The chromogen-bonded-polymers which have radicals solubilizable or dispersible in oil, for example, have such high dispersibility in solvents and varnishes that when they are utilized as a paint or ink, for example, they will be transparent, high in concentration and have good spreadability. If the polymers also have the aforesaid reactive radicals, the latter will cross link to each other article being coated with the polymer upon an after treatment of the coated article. If the chromogen bonded polymer is used to color the interiors of synthethic resins and synthetic fibres and a dispersible radical high in compatibility with the resins and/ or fibres is present in the bonded polymer, the latter polymer will be high in dispersibility and tinting strength, will cause no migration and will not deleteriously reduce the normal physical and electrical characteristics of such resins and fibres.

In coloring with conventional water-soluble coloring material such as known reactive dyes, the chromogens in these dyes are generally chosen to have a functional radical which is believed to covalently bond with a functional radical of the material, such as a fibrous substance, to be bonded to color the material. In this situation, a reactive dye which has been hydrolyzed with the water medium or a reactive dye which has lost its functional radicals through reaction with a sizing material, for example, will no longer be able to react with the material to be colored thereby reducing fastness of color. Futhermore, conventional dyes having a functional radical such as a sulfo or carboxyl radical in its chromogen, if not sufficiently applied to fabric materials, for example, will again dissolve or disperse in water when the dyed materials are washed and will stain white and light colored portions of the material. Even where sufficient dye has been applied, variations in pH or other conditions may result in a varying of the hue.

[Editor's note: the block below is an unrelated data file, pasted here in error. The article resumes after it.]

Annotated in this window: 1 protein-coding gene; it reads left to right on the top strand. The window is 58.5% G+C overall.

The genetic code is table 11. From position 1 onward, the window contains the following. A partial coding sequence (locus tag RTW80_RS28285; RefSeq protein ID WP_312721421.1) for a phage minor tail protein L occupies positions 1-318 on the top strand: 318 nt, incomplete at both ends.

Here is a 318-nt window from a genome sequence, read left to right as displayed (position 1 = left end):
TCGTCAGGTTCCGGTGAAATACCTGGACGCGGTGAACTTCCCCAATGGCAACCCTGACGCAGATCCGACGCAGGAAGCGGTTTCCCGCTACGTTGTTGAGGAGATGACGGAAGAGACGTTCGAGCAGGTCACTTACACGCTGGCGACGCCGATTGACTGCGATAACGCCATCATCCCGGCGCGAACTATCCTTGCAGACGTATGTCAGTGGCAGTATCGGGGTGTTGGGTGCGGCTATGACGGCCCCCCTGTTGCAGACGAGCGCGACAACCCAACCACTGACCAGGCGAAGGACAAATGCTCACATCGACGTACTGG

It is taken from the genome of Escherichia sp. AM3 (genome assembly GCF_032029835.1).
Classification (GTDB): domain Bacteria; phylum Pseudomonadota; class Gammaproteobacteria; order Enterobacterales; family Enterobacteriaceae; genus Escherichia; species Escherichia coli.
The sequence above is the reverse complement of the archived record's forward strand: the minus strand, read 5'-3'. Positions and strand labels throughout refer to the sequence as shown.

By contrast, when the chrornogen-bonded-polymer produced in accordance With the invention has present therein reactive radicals and a radical solubilizable or dispersible in water and such polymer is caused to perme ate materials such as fibrous materials in a state having affinity with water and then the reactive radicals are caused to cross-link with each other or to react with the functional radical or radicals of the materials in an after treatment of the materials coated with the chromogenbonded-polymer such as by heating or a pH variation, the polymer will readily be cross-linked to a higher polymer. The resulting higher polymer is necessarily s-o insoluble and stable within the coated materials that, even if the materials are washed with hot water, acid or alkali, the color on the material remains fast. Thus it has been found that the cross-linked chromogen-bonded-polymer produced by the after treatment is so high in its fixing ratio, abrasion resistance and other characteristics of fastness that not only cotton, and other cellulose fibres such as viscose rayon and acetate rayon fibres but also wool and such synthetic fibres as polyester, polyamide, polyacrylo nitrile and polyvinyl formal fibres can be uniformly dyed with it.